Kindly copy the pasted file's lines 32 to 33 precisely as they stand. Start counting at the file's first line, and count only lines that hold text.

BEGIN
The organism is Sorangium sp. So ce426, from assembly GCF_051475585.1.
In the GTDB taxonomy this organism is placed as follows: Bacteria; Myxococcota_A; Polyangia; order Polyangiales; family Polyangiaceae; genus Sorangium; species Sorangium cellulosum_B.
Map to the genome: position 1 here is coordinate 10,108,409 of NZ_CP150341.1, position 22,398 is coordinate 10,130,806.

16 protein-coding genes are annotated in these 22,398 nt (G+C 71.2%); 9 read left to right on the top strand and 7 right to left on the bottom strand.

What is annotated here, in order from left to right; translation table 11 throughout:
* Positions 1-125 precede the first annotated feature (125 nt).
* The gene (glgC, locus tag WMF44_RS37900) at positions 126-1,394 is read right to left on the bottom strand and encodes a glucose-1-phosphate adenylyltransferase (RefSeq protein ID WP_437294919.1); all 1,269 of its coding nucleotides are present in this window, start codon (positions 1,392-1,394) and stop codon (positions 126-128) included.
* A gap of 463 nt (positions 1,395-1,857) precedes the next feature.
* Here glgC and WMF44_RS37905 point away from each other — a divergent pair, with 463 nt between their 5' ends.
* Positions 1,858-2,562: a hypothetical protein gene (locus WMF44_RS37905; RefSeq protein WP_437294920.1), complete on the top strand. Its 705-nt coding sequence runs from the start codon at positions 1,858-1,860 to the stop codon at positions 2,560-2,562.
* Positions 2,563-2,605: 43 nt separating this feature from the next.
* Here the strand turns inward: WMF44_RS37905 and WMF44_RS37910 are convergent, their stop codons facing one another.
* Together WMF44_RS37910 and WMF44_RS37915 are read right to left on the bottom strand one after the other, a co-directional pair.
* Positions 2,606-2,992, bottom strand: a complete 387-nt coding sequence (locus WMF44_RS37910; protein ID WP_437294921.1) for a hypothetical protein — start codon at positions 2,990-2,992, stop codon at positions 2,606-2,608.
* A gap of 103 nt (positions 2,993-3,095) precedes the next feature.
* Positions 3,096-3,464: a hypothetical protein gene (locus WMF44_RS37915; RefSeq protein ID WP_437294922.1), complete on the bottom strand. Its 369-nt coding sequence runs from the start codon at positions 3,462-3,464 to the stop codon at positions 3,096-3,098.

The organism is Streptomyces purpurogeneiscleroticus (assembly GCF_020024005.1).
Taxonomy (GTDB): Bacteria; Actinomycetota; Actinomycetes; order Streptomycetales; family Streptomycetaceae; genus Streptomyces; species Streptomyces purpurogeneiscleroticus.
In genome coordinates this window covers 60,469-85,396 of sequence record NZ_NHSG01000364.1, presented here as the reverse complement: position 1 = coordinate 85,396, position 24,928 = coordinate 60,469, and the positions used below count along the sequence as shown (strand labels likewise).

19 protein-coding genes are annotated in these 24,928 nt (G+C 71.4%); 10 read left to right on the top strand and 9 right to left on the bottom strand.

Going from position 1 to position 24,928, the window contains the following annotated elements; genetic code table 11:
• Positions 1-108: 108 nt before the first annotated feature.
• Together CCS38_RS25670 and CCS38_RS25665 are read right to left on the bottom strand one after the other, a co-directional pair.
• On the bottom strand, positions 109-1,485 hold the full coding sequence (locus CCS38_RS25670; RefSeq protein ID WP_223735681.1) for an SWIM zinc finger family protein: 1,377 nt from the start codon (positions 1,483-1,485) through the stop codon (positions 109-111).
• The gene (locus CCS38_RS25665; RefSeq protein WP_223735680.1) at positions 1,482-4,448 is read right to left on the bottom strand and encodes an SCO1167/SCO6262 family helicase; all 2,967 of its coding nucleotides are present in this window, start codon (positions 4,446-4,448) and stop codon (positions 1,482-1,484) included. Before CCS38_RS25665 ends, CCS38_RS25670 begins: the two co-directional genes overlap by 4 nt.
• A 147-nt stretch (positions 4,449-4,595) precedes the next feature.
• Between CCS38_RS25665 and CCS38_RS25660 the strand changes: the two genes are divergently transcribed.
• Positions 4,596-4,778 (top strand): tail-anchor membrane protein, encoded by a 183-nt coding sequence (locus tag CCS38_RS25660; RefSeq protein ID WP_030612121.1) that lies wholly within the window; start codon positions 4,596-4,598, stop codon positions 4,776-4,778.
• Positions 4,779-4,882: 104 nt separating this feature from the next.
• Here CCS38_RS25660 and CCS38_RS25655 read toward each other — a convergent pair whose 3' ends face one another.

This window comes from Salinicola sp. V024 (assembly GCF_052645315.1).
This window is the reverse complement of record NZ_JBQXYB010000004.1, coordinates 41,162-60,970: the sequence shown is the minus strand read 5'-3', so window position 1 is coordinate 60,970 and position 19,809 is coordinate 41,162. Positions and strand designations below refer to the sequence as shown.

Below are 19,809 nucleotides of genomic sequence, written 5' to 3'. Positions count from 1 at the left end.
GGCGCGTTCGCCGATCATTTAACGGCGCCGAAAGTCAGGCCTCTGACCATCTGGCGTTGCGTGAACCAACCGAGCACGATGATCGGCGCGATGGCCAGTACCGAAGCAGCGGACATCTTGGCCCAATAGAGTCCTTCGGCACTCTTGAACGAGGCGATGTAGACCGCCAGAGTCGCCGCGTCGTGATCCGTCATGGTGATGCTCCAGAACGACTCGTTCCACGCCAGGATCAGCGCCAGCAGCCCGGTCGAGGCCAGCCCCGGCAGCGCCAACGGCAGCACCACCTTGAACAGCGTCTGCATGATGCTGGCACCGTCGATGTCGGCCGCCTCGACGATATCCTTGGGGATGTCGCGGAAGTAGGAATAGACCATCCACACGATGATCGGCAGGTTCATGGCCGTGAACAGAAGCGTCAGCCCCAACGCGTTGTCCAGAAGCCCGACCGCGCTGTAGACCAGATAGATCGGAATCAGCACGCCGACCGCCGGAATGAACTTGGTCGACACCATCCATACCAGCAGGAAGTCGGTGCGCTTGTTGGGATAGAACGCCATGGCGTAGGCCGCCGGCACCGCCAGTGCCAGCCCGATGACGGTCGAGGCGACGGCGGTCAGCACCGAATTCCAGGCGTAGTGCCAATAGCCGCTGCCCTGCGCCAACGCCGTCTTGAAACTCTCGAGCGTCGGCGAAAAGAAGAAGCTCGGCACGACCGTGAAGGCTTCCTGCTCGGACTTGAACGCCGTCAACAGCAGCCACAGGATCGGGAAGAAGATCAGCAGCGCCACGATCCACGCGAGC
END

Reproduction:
This window is the reverse complement of record NZ_JBQXYB010000004.1, coordinates 41,162-60,970: the sequence shown is the minus strand read 5'-3', so window position 1 is coordinate 60,970 and position 19,809 is coordinate 41,162. Positions and strand designations below refer to the sequence as shown.

Below are 19,809 nucleotides of genomic sequence, written 5' to 3'. Positions count from 1 at the left end.